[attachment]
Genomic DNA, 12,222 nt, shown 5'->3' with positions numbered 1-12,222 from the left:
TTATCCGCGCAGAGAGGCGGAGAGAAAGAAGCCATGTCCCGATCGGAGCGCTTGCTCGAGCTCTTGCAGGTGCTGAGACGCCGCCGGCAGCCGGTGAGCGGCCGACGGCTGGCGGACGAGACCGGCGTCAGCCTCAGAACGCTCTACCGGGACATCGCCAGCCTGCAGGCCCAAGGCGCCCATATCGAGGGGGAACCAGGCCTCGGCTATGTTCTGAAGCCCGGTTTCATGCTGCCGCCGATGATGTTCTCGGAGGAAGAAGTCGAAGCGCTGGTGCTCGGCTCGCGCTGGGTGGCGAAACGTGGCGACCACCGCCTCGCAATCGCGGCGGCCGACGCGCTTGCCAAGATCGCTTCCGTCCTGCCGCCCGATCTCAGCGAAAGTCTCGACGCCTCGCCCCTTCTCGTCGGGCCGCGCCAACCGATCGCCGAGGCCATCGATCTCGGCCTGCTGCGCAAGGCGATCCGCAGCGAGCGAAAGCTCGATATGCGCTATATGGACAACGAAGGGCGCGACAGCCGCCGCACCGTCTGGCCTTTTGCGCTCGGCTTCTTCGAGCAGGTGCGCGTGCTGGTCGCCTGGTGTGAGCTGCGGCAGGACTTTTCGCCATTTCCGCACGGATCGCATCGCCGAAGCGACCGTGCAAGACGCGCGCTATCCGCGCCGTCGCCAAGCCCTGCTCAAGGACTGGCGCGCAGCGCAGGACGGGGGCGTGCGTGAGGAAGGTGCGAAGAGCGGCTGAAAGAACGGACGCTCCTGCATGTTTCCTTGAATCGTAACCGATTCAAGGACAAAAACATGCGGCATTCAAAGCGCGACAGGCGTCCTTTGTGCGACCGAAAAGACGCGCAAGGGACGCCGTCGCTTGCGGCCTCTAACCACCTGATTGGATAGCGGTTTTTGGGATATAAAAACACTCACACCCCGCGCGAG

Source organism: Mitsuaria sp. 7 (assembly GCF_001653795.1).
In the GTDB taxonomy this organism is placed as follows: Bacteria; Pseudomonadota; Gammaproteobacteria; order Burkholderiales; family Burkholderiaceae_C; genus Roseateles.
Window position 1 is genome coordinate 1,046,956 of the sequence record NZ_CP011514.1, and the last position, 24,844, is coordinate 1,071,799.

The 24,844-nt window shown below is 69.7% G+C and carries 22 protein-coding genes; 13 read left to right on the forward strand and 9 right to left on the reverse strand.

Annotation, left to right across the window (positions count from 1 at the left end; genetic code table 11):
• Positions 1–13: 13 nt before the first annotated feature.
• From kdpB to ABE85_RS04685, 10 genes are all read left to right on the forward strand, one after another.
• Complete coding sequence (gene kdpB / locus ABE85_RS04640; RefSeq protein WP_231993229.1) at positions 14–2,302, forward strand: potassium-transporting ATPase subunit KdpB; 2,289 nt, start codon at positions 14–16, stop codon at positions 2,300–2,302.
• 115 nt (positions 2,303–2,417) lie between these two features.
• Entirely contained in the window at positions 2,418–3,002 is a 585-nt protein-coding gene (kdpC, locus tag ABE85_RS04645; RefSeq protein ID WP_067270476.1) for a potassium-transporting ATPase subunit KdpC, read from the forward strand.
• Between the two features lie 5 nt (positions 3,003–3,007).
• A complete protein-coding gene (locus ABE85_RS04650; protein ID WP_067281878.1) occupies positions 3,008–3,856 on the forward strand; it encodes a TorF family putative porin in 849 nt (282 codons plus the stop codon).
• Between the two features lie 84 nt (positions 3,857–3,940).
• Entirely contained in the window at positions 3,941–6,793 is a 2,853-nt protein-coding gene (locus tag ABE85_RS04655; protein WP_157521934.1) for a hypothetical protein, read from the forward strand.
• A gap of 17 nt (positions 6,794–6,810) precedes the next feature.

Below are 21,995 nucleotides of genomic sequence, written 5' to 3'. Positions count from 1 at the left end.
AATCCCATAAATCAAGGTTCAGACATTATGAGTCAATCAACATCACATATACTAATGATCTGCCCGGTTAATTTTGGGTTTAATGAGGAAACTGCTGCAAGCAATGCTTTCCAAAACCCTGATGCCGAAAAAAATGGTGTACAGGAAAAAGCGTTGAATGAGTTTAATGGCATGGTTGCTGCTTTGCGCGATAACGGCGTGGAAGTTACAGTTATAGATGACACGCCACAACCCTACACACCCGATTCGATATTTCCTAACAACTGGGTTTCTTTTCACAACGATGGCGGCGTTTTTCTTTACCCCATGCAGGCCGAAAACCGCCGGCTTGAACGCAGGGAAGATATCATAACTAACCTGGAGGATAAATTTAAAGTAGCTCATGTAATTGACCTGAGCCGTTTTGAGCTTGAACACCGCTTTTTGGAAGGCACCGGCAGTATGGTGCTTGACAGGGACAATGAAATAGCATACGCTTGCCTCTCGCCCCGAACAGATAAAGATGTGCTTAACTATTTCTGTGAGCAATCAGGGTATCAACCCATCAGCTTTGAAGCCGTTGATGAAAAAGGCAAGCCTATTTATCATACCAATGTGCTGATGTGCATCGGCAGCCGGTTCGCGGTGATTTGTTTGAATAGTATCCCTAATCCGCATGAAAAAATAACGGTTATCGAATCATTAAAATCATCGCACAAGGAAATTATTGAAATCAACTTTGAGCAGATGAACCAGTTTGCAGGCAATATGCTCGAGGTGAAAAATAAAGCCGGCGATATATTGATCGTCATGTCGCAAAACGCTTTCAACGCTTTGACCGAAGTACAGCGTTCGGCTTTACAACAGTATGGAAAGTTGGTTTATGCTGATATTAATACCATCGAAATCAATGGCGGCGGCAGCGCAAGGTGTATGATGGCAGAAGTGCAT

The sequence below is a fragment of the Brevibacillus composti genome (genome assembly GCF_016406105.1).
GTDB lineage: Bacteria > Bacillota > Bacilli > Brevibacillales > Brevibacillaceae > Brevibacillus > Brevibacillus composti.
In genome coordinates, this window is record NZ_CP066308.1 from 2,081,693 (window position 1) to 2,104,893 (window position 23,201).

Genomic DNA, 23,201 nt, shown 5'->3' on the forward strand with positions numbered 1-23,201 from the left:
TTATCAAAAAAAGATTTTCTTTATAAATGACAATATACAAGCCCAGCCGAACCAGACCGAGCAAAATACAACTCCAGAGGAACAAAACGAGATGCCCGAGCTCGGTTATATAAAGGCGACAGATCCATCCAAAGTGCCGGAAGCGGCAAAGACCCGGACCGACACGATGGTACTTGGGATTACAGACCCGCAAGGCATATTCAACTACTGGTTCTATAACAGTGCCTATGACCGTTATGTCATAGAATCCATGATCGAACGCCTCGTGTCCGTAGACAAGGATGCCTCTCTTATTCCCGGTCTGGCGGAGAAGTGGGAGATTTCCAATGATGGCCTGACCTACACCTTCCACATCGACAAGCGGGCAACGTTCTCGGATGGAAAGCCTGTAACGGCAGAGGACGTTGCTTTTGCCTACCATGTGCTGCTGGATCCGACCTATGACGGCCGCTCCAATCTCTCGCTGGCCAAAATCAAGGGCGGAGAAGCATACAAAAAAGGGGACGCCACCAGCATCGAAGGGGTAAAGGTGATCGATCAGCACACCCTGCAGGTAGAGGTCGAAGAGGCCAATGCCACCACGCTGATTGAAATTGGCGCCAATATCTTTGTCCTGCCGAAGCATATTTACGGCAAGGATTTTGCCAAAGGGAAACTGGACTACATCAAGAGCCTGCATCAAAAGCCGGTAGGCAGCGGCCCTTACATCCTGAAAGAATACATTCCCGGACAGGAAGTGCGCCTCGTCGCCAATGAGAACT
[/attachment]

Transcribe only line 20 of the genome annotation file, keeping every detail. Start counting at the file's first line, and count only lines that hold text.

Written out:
The sequence below is a fragment of the Brevibacillus composti genome (genome assembly GCF_016406105.1).